We recommend that learning be presented as a game for young children because it is the most natural way to learn. However the “Guardian personality” adapts earlier than most to formal learning, which is the most common method taught in public schools. Similarly, The Guardian’s parents/teachers prefer to teach this way. All children should gradually acclimatize to ” formal learning.” (Note: One can learn more about the personalities from The Guardian and others in the book, “Please Understand Me II” by David Keirsey.) guardian personality. At a very young age she wanted to help and was eager to point out and follow the rules in the face of her brother’s frustration. My point here is that all children are different, and the school system often does not treat this as one size fits all when teaching. We don’t have to repeat that same mistake in the home school setting. Instead of deciding that a child should learn to read at age five, let her reveal her learning schedule and style.
For example, let me tell you a story about my second grandson. koti (“Analytical Personality”) He has never attended public school. His mother homeschooled him from day one. She read to him regularly and it was a fun time for both of them. Once he learned the alphabet, she tried to use flash cards to teach him phonics, which is a very unnatural way of learning for most young children. It quickly became a chore for both of them. I reminded her of a game I use to teach children to read. He changed everything. Koty quickly learned the phonetic sounds from him and begged to play more often than his mother wanted. He was able to read the first reading books. He even spoke difficult words like Premium at local gas stations as they played word reading on the road. However, he had no desire to pick up a book and read alone. After reading the book “Better Late Than Early” by Raymond and Dorothy Moore, his mother continued to read to him. At the age of eight, he picked up a book and asked his mother to read it to him. Having no time at the time, she refused. Impatient to wait for her, she began to read the book himself, and thereafter had an insatiable appetite for reading. Within six months he was reading at a fifth grade level. We highly recommend the book “Better Late Than Early” because it explains how important it is to accommodate a child’s natural tendencies rather than fit them on a square peg of our own design.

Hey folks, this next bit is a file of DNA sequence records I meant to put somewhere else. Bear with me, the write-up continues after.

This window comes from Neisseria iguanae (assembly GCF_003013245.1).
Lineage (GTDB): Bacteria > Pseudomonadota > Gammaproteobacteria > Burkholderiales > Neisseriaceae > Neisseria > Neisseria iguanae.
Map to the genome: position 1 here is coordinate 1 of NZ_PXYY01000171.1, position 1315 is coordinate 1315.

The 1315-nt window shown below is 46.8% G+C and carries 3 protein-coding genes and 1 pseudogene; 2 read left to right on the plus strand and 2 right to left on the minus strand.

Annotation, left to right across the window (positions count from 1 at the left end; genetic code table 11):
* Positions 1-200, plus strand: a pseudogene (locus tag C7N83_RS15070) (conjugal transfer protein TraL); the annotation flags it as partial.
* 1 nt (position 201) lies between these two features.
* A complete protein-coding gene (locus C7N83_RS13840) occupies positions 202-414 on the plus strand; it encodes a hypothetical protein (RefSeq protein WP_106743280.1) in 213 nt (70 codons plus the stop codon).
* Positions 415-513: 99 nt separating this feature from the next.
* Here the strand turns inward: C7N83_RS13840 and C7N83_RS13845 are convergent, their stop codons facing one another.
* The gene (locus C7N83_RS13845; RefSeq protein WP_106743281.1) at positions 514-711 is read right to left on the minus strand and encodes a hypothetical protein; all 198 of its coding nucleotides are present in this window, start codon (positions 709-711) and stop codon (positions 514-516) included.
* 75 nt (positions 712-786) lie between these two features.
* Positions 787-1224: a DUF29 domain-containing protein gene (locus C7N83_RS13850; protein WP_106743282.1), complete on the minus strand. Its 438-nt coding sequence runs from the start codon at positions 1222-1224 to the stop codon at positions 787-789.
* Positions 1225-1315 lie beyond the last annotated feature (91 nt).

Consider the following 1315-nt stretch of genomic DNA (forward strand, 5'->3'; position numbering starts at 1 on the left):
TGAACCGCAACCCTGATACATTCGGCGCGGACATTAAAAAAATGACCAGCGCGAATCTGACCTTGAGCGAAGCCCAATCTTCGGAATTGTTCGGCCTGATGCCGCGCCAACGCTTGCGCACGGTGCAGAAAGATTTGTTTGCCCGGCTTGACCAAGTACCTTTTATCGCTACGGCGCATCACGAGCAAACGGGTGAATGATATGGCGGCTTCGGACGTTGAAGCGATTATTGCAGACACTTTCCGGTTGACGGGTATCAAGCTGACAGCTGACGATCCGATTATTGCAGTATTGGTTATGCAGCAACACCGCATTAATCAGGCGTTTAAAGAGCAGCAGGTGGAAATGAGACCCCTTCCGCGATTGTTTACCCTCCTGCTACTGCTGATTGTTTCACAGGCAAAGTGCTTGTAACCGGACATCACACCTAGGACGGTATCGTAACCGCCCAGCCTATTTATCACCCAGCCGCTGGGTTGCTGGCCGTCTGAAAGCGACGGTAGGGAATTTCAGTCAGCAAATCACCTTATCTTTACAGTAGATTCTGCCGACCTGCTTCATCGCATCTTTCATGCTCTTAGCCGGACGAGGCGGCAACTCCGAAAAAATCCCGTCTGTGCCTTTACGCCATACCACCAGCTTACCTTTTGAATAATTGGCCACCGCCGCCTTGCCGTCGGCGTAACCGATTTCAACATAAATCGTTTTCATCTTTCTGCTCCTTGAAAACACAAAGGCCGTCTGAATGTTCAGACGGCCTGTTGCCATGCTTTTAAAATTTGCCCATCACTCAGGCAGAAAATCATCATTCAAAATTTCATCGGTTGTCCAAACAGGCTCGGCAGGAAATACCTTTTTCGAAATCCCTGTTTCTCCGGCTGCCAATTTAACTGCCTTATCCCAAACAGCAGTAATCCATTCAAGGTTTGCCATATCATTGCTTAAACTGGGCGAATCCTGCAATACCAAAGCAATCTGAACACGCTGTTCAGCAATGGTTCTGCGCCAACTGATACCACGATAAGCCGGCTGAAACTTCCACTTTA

Whole Brain Teaching Verses Left Brain Teaching
The Conventional Method (workbooks, flashcards, lectures…sitting at a work desk) teaches the left brain and reaches about 45% of children. However, Whole Brain Teaching (“Total Physical Response”) teaches all learning styles by involving as many senses in the learning process as possible. With this method, children learn faster, retain more, reduce stress and dropout rates decrease by 90%. It also improves brain health making it a good method for people with learning disabilities.
As a homeschooler, can you teach your child to read?
It is a common belief that to teach reading you need to have a teaching degree. In the 1900s, many teachers did not have high school diplomas, and education was better than it is now. Unfortunately, there is no magic: if you can read, you can teach children to read. Of course, the right tools and information are the key to success.
(1) It is important for your child to associate reading with phonics as early as possible. Once they learn their first 8 sounds, they should be able to read their first early reader. As soon as they learn 6 more letters, they should be able to read their second early reader…and so on.
(2) Many children learn some of their phonic sounds incorrectly, making them slow readers or unable to match sounds to words. As a tutor, I have found this common with computer phonics games and in public schools. Therefore, it is important for the educator to ensure that the sounds are learned correctly.